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Redwood is an internet content-filtering program. It adds flexibility and granularity to the filtering by classifying sites into multiple categories instead of just “Allow” and “Block.”

Basic Architecture

Redwood runs as an HTTP proxy server. It examines each HTTP message to determine if it should be allowed to proceed. If so, it passes the message on to its final destination. If not, it replaces the message with a customizable page stating that the request is not allowed (optionally giving the reason and providing a link for filing an overblock request).

Redwood’s filtering is based on URLs and also, where applicable, on page content.

Configuration File

By default, the main configuration file is located at /etc/redwood/redwood.conf. This path can be changed by using the -c command line switch. Configuration options may be specified either in the configuration file or as command-line switches. In the configuration file, they may be specified either as key = value or as key value. Comments are delimited with #. Values may be enclosed in double quotes, with the usual backslash escapes. Additional configuration files may be included by using the include directive.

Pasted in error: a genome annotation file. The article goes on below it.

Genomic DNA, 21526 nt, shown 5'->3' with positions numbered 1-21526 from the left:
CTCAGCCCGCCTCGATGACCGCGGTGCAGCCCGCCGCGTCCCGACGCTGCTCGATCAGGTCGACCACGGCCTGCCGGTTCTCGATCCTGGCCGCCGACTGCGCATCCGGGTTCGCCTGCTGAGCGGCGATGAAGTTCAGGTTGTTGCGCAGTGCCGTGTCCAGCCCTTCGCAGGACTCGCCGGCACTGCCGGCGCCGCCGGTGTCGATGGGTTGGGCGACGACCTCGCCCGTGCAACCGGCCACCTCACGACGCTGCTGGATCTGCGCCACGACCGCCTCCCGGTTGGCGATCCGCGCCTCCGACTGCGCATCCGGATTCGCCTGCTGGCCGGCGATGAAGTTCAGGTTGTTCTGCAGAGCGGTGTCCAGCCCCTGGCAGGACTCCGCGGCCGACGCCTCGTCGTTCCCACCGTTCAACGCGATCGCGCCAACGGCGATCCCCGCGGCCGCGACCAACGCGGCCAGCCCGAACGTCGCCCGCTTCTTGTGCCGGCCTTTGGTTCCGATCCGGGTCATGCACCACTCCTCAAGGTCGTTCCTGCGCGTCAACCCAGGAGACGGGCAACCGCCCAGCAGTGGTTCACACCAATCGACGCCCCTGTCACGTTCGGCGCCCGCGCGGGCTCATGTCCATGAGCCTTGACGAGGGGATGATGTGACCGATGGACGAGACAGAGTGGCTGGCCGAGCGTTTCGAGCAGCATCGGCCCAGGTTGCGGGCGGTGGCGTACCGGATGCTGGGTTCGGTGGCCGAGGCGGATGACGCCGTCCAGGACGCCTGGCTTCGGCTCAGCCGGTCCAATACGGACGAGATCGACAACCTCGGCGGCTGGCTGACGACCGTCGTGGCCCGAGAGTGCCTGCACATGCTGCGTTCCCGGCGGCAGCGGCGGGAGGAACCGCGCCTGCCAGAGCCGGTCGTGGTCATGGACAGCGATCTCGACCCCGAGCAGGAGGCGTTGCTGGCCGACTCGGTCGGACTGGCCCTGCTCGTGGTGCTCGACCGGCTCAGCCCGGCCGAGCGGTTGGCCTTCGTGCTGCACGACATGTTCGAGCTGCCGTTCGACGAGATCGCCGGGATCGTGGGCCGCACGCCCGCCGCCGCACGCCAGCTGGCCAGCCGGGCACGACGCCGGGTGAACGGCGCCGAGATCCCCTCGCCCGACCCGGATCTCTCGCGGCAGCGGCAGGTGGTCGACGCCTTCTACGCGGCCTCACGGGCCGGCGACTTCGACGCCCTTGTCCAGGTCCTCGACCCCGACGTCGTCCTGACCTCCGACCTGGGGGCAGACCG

An example configuration file:

# Listen for connections on port 8000.
http-proxy :8000

# the template for the block page
blockpage "/etc/redwood/block.html"

# directory of static files to be served by the internal web server
static-files-dir /etc/redwood/static

# directory of CGI scripts to run by the internal web server
cgi-bin /etc/redwood/cgi

# the directory containing the category information
categories /etc/redwood/categories

# the file containing the Access Control List configuration
acls /etc/redwood/acls.conf

# the minimum total score from a blocked category needed
# to block a page
threshold 275

# file configuring the content pruning
content-pruning /etc/redwood/pruning.conf

# file configuring URL query modification
query-changes /etc/redwood/safesearch.conf

# path to the access log
access-log /var/log/redwood/access.log